The Azimuth Project
Experiments in food return on energy invested


The concept FROEI is related to EROEI, in the case where the energy which is returned comes under the form of food (usually measured in calories). This nomenclature is by no means standard, but I suppose it is clear nevertheless, and it allows to establish, on this experimental page, our own precise definition without getting into disagreement with earlier literature.

In the literature there are discussions of EROEI in the context of food, but so far I have not been able to find a short name, or a precise definition (I’m still in the process of looking up), so I’ve (temporarily) come up with FROEI.

Probably the most direct way to define FROEI – for one type of food product that contains one calorie – is to make a life-cycle assesment of the energy invested in this food. However, it may be interesting to average the FROEI over a typical diet and compare it with the food needed by human beings (and possibly even taking into account the food wasted during an average lifecycle). One reason to do so is that without enough food for each individual, human civilization is under stress. Another reason to do so is because there are claims that current industrial agricultural practice has an FROEI of 1:10 while hunter-gatherer lifestyle yields 10:1. (Note: what about the energy necessary for cooking) This should be compared with the fact that industrial farming allows much greater population densities than hunting-gathering. (there is no inconsistency, fossil fuels supply the necessary energy, but anyway, I’d like to clarify matters for myself)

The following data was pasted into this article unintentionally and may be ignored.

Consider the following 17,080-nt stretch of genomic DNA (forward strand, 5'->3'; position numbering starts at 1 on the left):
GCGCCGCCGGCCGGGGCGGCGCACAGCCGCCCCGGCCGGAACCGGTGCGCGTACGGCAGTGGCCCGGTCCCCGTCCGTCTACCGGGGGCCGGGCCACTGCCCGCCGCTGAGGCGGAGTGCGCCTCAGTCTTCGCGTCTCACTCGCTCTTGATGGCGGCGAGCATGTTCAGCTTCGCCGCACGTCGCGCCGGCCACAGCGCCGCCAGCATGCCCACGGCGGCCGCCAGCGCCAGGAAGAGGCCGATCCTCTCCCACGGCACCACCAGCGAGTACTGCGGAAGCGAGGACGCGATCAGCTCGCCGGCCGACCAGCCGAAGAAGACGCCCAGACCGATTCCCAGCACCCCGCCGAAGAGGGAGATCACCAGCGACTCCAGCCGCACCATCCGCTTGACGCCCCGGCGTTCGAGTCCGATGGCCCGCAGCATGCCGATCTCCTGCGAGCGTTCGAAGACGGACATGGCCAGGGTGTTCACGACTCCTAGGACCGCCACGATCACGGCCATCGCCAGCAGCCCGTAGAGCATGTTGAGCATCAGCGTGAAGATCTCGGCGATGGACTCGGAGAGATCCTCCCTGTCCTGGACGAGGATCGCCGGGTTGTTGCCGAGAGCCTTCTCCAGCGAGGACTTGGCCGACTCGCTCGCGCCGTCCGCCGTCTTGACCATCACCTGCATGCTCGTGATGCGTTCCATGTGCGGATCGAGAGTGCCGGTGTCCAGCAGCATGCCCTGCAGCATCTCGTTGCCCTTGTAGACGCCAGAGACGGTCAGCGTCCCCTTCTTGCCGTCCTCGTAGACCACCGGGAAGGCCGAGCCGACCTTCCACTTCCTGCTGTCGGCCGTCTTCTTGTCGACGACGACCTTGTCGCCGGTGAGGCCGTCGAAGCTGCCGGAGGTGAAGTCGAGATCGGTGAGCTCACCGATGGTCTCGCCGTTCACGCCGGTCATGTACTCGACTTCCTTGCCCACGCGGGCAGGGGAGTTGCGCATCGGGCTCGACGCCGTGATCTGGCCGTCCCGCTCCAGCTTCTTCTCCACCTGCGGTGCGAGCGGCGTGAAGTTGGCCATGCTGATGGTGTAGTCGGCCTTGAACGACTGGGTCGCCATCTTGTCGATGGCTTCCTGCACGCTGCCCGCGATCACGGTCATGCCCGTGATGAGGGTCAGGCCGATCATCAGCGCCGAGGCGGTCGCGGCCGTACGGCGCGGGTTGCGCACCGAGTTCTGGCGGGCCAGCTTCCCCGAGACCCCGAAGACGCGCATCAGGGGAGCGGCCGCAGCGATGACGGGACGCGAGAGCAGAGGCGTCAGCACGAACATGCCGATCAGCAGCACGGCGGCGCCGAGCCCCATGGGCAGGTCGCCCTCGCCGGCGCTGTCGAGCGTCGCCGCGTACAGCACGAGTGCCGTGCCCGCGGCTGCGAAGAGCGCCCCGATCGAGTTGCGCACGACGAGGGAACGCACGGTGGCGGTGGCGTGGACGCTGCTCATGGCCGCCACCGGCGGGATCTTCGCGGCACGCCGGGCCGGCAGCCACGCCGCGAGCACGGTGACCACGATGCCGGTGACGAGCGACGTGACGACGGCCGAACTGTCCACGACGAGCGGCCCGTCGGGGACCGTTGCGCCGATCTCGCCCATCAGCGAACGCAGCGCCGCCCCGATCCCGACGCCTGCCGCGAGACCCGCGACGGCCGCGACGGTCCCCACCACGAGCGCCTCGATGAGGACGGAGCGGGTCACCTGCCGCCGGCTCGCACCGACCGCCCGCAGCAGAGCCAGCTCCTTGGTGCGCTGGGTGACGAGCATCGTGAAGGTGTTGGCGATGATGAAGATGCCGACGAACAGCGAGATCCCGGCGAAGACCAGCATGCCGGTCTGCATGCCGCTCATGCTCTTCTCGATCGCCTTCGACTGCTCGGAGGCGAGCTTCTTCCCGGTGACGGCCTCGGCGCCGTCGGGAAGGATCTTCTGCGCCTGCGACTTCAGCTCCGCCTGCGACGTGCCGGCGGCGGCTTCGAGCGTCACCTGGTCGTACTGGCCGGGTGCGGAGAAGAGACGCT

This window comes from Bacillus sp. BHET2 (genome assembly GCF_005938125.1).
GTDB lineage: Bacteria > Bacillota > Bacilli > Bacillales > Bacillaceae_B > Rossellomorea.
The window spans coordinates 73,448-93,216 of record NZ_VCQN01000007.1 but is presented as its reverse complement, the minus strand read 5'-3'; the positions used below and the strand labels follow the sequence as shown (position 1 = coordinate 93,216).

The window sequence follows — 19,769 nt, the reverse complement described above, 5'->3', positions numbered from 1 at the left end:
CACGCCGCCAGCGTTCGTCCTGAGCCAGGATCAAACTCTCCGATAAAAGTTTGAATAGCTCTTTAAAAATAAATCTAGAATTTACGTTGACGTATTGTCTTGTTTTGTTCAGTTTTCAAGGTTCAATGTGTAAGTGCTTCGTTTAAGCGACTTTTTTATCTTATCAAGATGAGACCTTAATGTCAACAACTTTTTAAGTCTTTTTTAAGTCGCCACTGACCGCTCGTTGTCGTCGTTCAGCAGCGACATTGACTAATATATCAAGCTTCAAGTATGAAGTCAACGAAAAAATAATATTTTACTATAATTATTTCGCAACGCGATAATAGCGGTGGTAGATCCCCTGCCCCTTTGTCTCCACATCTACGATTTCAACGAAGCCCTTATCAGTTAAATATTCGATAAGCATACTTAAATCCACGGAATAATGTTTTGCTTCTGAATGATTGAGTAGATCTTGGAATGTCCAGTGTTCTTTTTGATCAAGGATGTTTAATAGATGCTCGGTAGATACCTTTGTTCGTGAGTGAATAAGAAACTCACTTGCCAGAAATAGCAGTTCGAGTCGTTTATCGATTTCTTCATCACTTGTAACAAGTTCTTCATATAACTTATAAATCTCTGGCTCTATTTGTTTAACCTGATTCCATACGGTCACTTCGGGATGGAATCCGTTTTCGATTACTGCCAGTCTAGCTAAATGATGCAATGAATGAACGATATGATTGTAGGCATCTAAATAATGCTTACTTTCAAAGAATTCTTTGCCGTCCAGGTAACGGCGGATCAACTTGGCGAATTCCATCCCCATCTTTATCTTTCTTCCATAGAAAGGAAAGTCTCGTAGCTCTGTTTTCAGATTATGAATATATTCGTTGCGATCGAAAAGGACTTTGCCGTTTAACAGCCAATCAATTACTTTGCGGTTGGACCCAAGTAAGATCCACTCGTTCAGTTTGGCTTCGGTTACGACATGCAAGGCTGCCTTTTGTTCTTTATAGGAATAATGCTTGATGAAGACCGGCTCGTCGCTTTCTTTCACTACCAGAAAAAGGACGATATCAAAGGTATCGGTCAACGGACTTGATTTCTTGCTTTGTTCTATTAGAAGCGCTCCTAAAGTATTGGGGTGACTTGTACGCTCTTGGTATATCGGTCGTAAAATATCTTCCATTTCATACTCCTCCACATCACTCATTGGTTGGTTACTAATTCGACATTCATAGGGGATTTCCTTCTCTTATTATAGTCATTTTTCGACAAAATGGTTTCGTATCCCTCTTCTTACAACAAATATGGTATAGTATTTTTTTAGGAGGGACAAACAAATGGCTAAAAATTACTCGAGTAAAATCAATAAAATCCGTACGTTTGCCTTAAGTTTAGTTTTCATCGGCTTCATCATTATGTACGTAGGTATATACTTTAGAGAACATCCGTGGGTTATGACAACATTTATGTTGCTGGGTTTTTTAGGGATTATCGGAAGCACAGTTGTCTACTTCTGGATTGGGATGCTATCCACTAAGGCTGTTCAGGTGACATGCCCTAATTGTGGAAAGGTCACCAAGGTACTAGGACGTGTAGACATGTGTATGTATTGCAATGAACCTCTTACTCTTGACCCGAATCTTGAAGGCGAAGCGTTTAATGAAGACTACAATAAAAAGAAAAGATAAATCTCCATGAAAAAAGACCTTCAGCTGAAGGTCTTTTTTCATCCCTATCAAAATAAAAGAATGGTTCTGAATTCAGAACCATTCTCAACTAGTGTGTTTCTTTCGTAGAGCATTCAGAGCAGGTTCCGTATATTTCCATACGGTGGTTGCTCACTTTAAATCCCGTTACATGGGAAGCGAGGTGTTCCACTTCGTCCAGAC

Historical evolution of FROEI

Typical herbivores

Typical carnivores

Human hunter-gatherers

Early farmers

Farming in middle-ages etc.

Industrial farming


Some claims (without further reference) can be found in

Still to read:

A tangential set of experiments about the energy used in various methods of cooking:

category: experiments